• How is your organization using feedback from the people you serve?

    To identify and remedy poor client service experiences, To identify bright spots and enhance positive service experiences, To make fundamental changes to our programs and/or operations, To inform the development of new programs/projects, To identify where we are less inclusive or equitable across demographic groups, To strengthen relationships with the people we serve, To understand people's needs and how we can help them achieve their goals,

  • What significant change resulted from feedback?

    At Petsmart the adopters were having trouble safely viewing the cats available due to COVID restrictions. We read the reviews of how stressed they were to make a decision without interacting with the cat first and put in place a Petsmart Crew of volunteers who goes up once a day to the store. This way, even when the store staff is busy, our volunteers can engage the potential adopters and monitor the interactions for them and the cats. The potential adopter is safe to go into the room and meet their new pet without having to be too close to anyone or feel rushed.

  • With whom is the organization sharing feedback?

    Our board, Our community partners, Volunteers, Fosters,

  • How has asking for feedback from the people you serve changed your relationship?

    We've noticed people love to share feedback, photos, and concerns with us. They tend to feel more like we care and want to listen. They form a relationship with our organization and lessen the chances an animal is returned due to their stress and feeling alone when an issue arises. We have many return adopters!

  • Which of the following feedback practices does your organization routinely carry out?

    We collect feedback from the people we serve at least annually, We take steps to get feedback from marginalized or under-represented people, We aim to collect feedback from as many people we serve as possible, We take steps to ensure people feel comfortable being honest with us, We look for patterns in feedback based on demographics (e.g., race, age, gender, etc.), We look for patterns in feedback based on people’s interactions with us (e.g., site, frequency of service, etc.), We engage the people who provide feedback in looking for ways we can improve in response, We act on the feedback we receive, We tell the people who gave us feedback how we acted on their feedback, We ask the people who gave us feedback how well they think we responded,

  • What challenges does the organization face when collecting feedback?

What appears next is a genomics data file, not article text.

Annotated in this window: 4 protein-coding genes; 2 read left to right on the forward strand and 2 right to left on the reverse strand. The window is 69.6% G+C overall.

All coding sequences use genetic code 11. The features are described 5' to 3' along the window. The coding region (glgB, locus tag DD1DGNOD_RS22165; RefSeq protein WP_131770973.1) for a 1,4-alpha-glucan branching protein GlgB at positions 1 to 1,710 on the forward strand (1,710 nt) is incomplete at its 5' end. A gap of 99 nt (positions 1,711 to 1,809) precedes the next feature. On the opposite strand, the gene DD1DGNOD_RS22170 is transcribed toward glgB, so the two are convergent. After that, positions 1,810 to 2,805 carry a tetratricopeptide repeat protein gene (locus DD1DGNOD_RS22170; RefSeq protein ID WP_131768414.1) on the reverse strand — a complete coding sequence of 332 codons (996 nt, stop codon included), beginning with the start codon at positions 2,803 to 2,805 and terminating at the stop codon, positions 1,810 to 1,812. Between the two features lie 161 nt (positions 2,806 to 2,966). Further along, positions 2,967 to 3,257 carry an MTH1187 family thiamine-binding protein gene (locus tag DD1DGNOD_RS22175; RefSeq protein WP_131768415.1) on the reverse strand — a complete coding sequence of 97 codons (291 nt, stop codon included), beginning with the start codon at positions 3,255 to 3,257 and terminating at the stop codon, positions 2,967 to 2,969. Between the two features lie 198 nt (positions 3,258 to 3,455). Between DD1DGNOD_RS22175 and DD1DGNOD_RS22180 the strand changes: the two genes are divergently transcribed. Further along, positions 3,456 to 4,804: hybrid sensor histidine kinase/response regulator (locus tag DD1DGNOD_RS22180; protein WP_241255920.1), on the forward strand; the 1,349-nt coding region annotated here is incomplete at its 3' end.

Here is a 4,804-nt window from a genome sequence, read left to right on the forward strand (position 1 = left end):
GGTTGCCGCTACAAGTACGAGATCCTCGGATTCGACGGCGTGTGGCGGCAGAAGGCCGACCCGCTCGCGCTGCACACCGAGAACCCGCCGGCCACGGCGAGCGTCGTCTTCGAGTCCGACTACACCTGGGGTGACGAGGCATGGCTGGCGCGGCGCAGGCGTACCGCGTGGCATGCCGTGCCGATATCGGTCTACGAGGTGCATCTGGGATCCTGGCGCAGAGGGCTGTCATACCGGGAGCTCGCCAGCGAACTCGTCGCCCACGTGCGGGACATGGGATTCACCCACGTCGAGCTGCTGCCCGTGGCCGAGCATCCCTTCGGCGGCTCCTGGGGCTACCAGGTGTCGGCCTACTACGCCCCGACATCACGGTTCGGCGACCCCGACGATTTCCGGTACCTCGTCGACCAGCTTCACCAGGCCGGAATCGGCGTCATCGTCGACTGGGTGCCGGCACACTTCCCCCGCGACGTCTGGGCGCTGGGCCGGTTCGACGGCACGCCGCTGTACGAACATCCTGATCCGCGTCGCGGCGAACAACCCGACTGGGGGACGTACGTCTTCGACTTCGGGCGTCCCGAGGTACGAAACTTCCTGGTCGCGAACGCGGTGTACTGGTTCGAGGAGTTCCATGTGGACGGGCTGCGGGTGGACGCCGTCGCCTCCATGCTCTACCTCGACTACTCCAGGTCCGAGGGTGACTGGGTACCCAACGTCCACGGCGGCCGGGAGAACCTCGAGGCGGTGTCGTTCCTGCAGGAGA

We don't have any major challenges to collecting feedback,

Financials

A HOPE, Inc
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Operations

The people, governance practices, and partners that make the organization tick.

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Connect with nonprofit leaders

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Connect with nonprofit leaders

Subscribe

Build relationships with key people who manage and lead nonprofit organizations with GuideStar Pro. Try a low commitment monthly plan today.

  • Analyze a variety of pre-calculated financial metrics
  • Access beautifully interactive analysis and comparison tools
  • Compare nonprofit financials to similar organizations

Want to see how you can enhance your nonprofit research and unlock more insights? Learn More about GuideStar Pro.

A HOPE, Inc

Board of directors
as of 8/28/2021
SOURCE: Self-reported by organization
Board co-chair

Brandi Winkleman

A HOPE

Term: 2017 -


Board co-chair

Paige Cary

A HOPE

Term: 2018 -

Brandi Winkleman

A HOPE

Paige Cary

A HOPE

Katherine Ingram

A HOPE

Chelsey Meredith

A HOPE

Jon Green

A HOPE

Laurie Schultz

A HOPE

Chelsy Sweetman

A HOPE

Laura Posey

A HOPE

Teresa Helms

A HOPE

Bill Dubois

A HOPE

Tina Beedle

A HOPE

Tricia Green

A HOPE

Karen Duesenburg

A HOPE

Brenda Johnson

A HOPE

Tara Deaguilera

A HOPE

Jordan Ardoin

A HOPE

Board leadership practices

SOURCE: Self-reported by organization

GuideStar worked with BoardSource, the national leader in nonprofit board leadership and governance, to create this section.

  • Board orientation and education
    Does the board conduct a formal orientation for new board members and require all board members to sign a written agreement regarding their roles, responsibilities, and expectations? Yes
  • CEO oversight
    Has the board conducted a formal, written assessment of the chief executive within the past year ? No
  • Ethics and transparency
    Have the board and senior staff reviewed the conflict-of-interest policy and completed and signed disclosure statements in the past year? Yes
  • Board composition
    Does the board ensure an inclusive board member recruitment process that results in diversity of thought and leadership? Yes
  • Board performance
    Has the board conducted a formal, written self-assessment of its performance within the past three years? No

Organizational demographics

SOURCE: Self-reported; last updated 8/28/2021,

Who works and leads organizations that serve our diverse communities? GuideStar partnered on this section with CHANGE Philanthropy and Equity in the Center.

Leadership

No data

The organization's co-leader identifies as:

No data

Race & ethnicity

No data

Gender identity

No data

 

No data

Sexual orientation

No data

Disability

No data

Equity strategies

Last updated: 06/28/2020

Policies and practices developed in partnership with Equity in the Center, a project that works to shift mindsets, practices, and systems within the social sector to increase racial equity. Learn more

Data
  • We disaggregate data to adjust programming goals to keep pace with changing needs of the communities we support.
  • We employ non-traditional ways of gathering feedback on programs and trainings, which may include interviews, roundtables, and external reviews with/by community stakeholders.
  • We have long-term strategic plans and measurable goals for creating a culture such that one’s race identity has no influence on how they fare within the organization.
Policies and processes
  • We have community representation at the board level, either on the board itself or through a community advisory board.
  • We help senior leadership understand how to be inclusive leaders with learning approaches that emphasize reflection, iteration, and adaptability.
  • We engage everyone, from the board to staff levels of the organization, in race equity work and ensure that individuals understand their roles in creating culture such that one’s race identity has no influence on how they fare within the organization.